As an example of the use of the improved band 1200 shown in
Any of the identification appliance embodiments described in this disclosure may be completely disposable, partially disposable, or reusable. The disposable identification appliance may incorporate any of the functions described in this disclosure, where the fastening means is not re-usable and the functionality of the identification appliance is destroyed after its use. The identification appliance may have a disposable section (for example, the band) and a re-usable section (for example, the circuit). The identification appliance also may be made water resistant, waterproof, and/or resistant to certain solvents or chemicals used in the area of its application. If disposable, the band or body is preferably made of an inexpensive material such as paper, plastic, or other laminate material. For example,
Any of the identification appliance embodiments may be used also by immigration officials. There are situations in which the security of a remotely readable identification appliance and data carrier require that the identification appliance can only be secured to the person by an authorized person or agency, and once secured to the person being identified, cannot be removed or its data used except by an authorized party or agency. Accordingly, the improved identification appliance can be supplied by U.S. Embassies or corresponding agencies throughout the world, which identification appliance can be encoded or encrypted with the identification and/or biometric features of the lawful bearer. The immigration authorities can read the identification appliances at the port of entry or authorized check points and compare the information retrieved from the identification appliances to information stored in their database and to biometric information obtained at the present location.
The identification appliance can be in the form of a single or multiple, detachable RFID/biometric labels that could then be detached and used to be affixed to paperwork, including a place in the Passport near the Visa seal, and that could be read and removed upon departure in order to update and close open files on visitors to the U.S., such as temporary workers, students, business visas and tourists. With regard to the immigration Green Cards issued to lawfully admitted residents, the identification appliance can be in the form of a temporary RFID/biometrics technology based label or card that identifies the bearer between the time of entry or admission to the U.S., and the mailing of the permanent card to the legal alien.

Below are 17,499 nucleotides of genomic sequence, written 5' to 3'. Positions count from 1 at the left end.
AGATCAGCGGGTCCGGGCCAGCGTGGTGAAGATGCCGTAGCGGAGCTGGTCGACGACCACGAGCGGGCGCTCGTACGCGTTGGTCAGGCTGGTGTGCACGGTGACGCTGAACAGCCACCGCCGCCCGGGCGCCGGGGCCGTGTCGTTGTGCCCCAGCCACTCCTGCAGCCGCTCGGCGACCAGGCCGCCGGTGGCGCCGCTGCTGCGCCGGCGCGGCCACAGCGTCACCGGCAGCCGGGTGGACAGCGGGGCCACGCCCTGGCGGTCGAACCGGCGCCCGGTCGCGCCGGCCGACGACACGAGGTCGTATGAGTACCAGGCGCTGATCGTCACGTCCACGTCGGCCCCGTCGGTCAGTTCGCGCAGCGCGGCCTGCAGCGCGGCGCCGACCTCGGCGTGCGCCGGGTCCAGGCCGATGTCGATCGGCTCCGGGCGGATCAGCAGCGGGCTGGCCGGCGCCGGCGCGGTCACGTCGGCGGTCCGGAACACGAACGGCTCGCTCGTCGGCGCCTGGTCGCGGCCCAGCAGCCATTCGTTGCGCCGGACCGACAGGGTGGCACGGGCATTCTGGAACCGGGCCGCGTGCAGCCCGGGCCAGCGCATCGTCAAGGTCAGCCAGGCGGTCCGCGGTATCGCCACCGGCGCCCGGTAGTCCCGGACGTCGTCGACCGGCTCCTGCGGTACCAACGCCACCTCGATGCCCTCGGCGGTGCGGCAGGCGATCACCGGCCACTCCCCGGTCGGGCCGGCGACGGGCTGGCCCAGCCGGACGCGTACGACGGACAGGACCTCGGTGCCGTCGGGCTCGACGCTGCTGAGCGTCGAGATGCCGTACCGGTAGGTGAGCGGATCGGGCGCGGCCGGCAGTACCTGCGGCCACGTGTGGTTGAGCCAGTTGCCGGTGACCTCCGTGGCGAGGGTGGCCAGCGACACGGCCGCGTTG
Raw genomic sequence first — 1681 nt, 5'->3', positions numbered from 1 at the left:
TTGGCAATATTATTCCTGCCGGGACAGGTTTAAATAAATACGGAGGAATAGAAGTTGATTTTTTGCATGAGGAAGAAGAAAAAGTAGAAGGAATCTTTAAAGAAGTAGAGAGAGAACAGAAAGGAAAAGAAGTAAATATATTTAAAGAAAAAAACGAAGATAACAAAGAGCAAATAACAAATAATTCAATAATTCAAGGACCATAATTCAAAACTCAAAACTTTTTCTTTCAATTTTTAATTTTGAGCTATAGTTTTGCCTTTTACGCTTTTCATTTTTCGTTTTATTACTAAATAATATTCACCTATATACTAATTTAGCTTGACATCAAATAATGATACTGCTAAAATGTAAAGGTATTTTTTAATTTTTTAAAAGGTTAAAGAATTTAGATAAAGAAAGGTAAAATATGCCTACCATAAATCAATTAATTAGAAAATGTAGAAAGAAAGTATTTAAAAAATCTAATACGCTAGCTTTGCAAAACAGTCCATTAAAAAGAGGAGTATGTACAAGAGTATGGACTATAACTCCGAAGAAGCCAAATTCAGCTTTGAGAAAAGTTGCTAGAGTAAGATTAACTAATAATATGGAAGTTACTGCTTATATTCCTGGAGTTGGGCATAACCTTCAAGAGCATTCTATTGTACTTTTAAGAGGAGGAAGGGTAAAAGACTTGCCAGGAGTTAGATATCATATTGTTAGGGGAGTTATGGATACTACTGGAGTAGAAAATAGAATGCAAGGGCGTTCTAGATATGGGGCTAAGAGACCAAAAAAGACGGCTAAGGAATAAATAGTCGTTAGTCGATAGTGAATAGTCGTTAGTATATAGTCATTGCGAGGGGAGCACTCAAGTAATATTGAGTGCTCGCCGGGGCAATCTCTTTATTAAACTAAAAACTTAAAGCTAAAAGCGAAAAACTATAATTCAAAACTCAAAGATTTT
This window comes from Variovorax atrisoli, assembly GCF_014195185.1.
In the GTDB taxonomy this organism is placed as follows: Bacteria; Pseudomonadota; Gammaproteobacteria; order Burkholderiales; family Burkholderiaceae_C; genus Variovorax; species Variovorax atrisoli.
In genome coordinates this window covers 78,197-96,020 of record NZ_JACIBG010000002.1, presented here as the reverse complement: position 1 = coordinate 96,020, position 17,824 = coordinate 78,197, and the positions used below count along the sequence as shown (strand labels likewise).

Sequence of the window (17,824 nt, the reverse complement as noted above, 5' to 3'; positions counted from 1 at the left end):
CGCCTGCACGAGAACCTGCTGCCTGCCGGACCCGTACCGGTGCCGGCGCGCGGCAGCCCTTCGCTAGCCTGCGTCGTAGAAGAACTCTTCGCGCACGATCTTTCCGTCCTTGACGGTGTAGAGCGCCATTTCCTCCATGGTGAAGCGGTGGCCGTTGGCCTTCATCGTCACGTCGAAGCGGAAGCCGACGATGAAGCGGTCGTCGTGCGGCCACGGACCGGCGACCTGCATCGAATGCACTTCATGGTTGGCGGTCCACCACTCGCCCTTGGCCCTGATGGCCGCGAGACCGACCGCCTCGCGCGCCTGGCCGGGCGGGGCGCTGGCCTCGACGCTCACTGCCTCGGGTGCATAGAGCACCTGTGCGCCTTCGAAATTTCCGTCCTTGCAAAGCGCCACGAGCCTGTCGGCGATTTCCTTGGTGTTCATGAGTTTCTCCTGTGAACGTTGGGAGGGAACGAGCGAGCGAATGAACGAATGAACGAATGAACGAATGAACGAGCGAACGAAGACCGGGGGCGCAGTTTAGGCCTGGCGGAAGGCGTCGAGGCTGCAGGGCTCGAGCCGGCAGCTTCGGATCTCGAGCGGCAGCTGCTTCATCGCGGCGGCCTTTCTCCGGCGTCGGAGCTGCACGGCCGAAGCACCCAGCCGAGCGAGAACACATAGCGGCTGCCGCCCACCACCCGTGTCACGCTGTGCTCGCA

An additional use for the identification appliance would be to identify applicants for driver's licenses throughout the country. Driver's licenses are restricted to applicants who have proper and lawful identification that proves either proper citizenship or legal resident status. Exceptions are people with business visas on a temporary stay, some temporary working visas and perhaps people under student visas. An identification appliance with biometrics can be used to prove a person's identity and right to apply for a driver's license.
In any of the embodiments, the identification appliance may include optional structures and features, such as any of the features described below. For example, the communication circuit may perform a communication function of any type and frequency, can communicate passively such as a transponder and/or actively by initiating communications, and can use low or high frequencies. The identification appliance may operate in the low frequency, high frequency, UHF, SHF, or microwave radio bands.
The identification appliance may be attached to an article in which a circuit in the identification appliance performs an optional electronic article surveillance (EAS) function, for example, to prevent the theft of the article. The EAS function does not transmit an identification code, but enables a reader to detect if the identification appliance is near the reader, for example, at the entry or exit to a retail store or building.